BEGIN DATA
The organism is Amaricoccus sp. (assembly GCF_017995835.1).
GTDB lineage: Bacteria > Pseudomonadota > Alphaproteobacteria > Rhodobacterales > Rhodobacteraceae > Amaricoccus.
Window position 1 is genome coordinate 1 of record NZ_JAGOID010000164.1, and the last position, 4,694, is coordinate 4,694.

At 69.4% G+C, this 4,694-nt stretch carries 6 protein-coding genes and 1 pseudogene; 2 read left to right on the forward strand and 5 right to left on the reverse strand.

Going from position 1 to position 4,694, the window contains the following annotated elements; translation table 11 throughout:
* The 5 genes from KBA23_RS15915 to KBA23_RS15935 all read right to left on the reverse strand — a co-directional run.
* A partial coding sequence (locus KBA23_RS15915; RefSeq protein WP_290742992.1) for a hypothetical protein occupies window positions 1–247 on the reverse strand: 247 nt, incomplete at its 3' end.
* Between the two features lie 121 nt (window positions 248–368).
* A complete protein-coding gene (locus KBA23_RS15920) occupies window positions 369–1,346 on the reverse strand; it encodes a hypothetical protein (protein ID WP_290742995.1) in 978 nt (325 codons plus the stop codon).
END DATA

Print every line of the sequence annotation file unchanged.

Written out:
The organism is Amaricoccus sp. (assembly GCF_017995835.1).
GTDB lineage: Bacteria > Pseudomonadota > Alphaproteobacteria > Rhodobacterales > Rhodobacteraceae > Amaricoccus.
Window position 1 is genome coordinate 1 of record NZ_JAGOID010000164.1, and the last position, 4,694, is coordinate 4,694.

At 69.4% G+C, this 4,694-nt stretch carries 6 protein-coding genes and 1 pseudogene; 2 read left to right on the forward strand and 5 right to left on the reverse strand.

Going from position 1 to position 4,694, the window contains the following annotated elements; translation table 11 throughout:
* The 5 genes from KBA23_RS15915 to KBA23_RS15935 all read right to left on the reverse strand — a co-directional run.
* A partial coding sequence (locus KBA23_RS15915; RefSeq protein WP_290742992.1) for a hypothetical protein occupies window positions 1–247 on the reverse strand: 247 nt, incomplete at its 3' end.
* Between the two features lie 121 nt (window positions 248–368).
* A complete protein-coding gene (locus KBA23_RS15920) occupies window positions 369–1,346 on the reverse strand; it encodes a hypothetical protein (protein ID WP_290742995.1) in 978 nt (325 codons plus the stop codon).